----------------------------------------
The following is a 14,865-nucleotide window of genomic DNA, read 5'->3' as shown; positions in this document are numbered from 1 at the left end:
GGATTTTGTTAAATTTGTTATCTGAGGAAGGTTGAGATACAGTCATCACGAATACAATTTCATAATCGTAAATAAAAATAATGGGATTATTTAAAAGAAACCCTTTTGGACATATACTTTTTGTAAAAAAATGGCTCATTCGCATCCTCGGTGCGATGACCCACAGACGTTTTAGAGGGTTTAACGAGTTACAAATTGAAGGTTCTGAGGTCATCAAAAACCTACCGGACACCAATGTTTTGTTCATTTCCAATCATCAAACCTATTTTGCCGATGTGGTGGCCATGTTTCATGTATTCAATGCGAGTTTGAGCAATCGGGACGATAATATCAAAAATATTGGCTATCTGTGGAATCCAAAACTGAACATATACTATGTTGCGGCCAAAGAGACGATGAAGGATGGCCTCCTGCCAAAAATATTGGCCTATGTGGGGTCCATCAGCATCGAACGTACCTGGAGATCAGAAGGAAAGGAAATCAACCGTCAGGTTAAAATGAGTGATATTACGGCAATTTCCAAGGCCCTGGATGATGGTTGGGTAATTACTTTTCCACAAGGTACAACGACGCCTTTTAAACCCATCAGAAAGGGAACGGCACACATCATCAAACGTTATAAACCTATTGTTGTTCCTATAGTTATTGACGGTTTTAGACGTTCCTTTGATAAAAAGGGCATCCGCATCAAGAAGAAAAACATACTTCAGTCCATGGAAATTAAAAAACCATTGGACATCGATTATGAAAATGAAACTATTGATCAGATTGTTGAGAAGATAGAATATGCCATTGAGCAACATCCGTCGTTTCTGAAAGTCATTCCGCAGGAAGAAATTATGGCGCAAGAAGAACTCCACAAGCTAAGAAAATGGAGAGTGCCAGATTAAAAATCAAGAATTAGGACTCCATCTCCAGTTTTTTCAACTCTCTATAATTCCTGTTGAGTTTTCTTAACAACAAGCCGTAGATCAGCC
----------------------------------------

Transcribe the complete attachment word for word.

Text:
The following is a 14,865-nucleotide window of genomic DNA, read 5'->3' as shown; positions in this document are numbered from 1 at the left end:
GGATTTTGTTAAATTTGTTATCTGAGGAAGGTTGAGATACAGTCATCACGAATACAATTTCATAATCGTAAATAAAAATAATGGGATTATTTAAAAGAAACCCTTTTGGACATATACTTTTTGTAAAAAAATGGCTCATTCGCATCCTCGGTGCGATGACCCACAGACGTTTTAGAGGGTTTAACGAGTTACAAATTGAAGGTTCTGAGGTCATCAAAAACCTACCGGACACCAATGTTTTGTTCATTTCCAATCATCAAACCTATTTTGCCGATGTGGTGGCCATGTTTCATGTATTCAATGCGAGTTTGAGCAATCGGGACGATAATATCAAAAATATTGGCTATCTGTGGAATCCAAAACTGAACATATACTATGTTGCGGCCAAAGAGACGATGAAGGATGGCCTCCTGCCAAAAATATTGGCCTATGTGGGGTCCATCAGCATCGAACGTACCTGGAGATCAGAAGGAAAGGAAATCAACCGTCAGGTTAAAATGAGTGATATTACGGCAATTTCCAAGGCCCTGGATGATGGTTGGGTAATTACTTTTCCACAAGGTACAACGACGCCTTTTAAACCCATCAGAAAGGGAACGGCACACATCATCAAACGTTATAAACCTATTGTTGTTCCTATAGTTATTGACGGTTTTAGACGTTCCTTTGATAAAAAGGGCATCCGCATCAAGAAGAAAAACATACTTCAGTCCATGGAAATTAAAAAACCATTGGACATCGATTATGAAAATGAAACTATTGATCAGATTGTTGAGAAGATAGAATATGCCATTGAGCAACATCCGTCGTTTCTGAAAGTCATTCCGCAGGAAGAAATTATGGCGCAAGAAGAACTCCACAAGCTAAGAAAATGGAGAGTGCCAGATTAAAAATCAAGAATTAGGACTCCATCTCCAGTTTTTTCAACTCTCTATAATTCCTGTTGAGTTTTCTTAACAACAAGCCGTAGATCAGCC